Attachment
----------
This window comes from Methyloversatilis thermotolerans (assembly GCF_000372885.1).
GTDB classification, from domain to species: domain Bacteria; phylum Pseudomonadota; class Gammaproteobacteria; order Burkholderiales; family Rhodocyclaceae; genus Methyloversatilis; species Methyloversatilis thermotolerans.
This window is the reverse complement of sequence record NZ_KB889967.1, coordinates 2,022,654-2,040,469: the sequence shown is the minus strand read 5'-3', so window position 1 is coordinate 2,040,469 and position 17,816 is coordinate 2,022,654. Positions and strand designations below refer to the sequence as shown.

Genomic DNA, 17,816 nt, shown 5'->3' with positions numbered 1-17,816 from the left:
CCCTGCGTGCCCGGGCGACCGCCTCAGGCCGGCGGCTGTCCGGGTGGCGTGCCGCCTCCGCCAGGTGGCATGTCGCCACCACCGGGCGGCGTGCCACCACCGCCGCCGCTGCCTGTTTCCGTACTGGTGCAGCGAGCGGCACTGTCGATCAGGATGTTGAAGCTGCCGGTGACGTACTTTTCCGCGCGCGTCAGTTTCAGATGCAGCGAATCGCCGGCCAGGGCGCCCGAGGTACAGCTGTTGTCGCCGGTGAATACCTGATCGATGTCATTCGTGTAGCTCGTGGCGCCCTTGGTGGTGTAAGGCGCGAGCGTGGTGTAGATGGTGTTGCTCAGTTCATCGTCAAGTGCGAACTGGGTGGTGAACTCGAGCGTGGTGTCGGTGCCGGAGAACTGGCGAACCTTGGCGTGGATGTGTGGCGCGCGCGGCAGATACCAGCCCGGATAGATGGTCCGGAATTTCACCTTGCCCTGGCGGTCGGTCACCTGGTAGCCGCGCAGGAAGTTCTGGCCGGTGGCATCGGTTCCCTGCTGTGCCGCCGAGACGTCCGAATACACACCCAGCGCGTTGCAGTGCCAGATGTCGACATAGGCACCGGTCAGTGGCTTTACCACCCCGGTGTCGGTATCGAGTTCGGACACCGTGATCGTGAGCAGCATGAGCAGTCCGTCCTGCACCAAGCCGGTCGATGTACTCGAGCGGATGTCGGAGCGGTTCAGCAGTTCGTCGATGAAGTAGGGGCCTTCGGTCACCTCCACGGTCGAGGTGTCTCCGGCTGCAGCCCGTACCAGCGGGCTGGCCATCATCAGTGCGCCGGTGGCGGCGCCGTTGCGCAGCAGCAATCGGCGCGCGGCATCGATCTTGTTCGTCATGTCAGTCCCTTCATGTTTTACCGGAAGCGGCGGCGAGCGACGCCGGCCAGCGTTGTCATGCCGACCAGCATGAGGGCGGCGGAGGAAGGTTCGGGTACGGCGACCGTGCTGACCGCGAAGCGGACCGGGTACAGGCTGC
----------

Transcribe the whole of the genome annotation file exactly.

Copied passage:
This window comes from Methyloversatilis thermotolerans (assembly GCF_000372885.1).
GTDB classification, from domain to species: domain Bacteria; phylum Pseudomonadota; class Gammaproteobacteria; order Burkholderiales; family Rhodocyclaceae; genus Methyloversatilis; species Methyloversatilis thermotolerans.
This window is the reverse complement of sequence record NZ_KB889967.1, coordinates 2,022,654-2,040,469: the sequence shown is the minus strand read 5'-3', so window position 1 is coordinate 2,040,469 and position 17,816 is coordinate 2,022,654. Positions and strand designations below refer to the sequence as shown.

Genomic DNA, 17,816 nt, shown 5'->3' with positions numbered 1-17,816 from the left:
CCCTGCGTGCCCGGGCGACCGCCTCAGGCCGGCGGCTGTCCGGGTGGCGTGCCGCCTCCGCCAGGTGGCATGTCGCCACCACCGGGCGGCGTGCCACCACCGCCGCCGCTGCCTGTTTCCGTACTGGTGCAGCGAGCGGCACTGTCGATCAGGATGTTGAAGCTGCCGGTGACGTACTTTTCCGCGCGCGTCAGTTTCAGATGCAGCGAATCGCCGGCCAGGGCGCCCGAGGTACAGCTGTTGTCGCCGGTGAATACCTGATCGATGTCATTCGTGTAGCTCGTGGCGCCCTTGGTGGTGTAAGGCGCGAGCGTGGTGTAGATGGTGTTGCTCAGTTCATCGTCAAGTGCGAACTGGGTGGTGAACTCGAGCGTGGTGTCGGTGCCGGAGAACTGGCGAACCTTGGCGTGGATGTGTGGCGCGCGCGGCAGATACCAGCCCGGATAGATGGTCCGGAATTTCACCTTGCCCTGGCGGTCGGTCACCTGGTAGCCGCGCAGGAAGTTCTGGCCGGTGGCATCGGTTCCCTGCTGTGCCGCCGAGACGTCCGAATACACACCCAGCGCGTTGCAGTGCCAGATGTCGACATAGGCACCGGTCAGTGGCTTTACCACCCCGGTGTCGGTATCGAGTTCGGACACCGTGATCGTGAGCAGCATGAGCAGTCCGTCCTGCACCAAGCCGGTCGATGTACTCGAGCGGATGTCGGAGCGGTTCAGCAGTTCGTCGATGAAGTAGGGGCCTTCGGTCACCTCCACGGTCGAGGTGTCTCCGGCTGCAGCCCGTACCAGCGGGCTGGCCATCATCAGTGCGCCGGTGGCGGCGCCGTTGCGCAGCAGCAATCGGCGCGCGGCATCGATCTTGTTCGTCATGTCAGTCCCTTCATGTTTTACCGGAAGCGGCGGCGAGCGACGCCGGCCAGCGTTGTCATGCCGACCAGCATGAGGGCGGCGGAGGAAGGTTCGGGTACGGCGACCGTGCTGACCGCGAAGCGGACCGGGTACAGGCTGC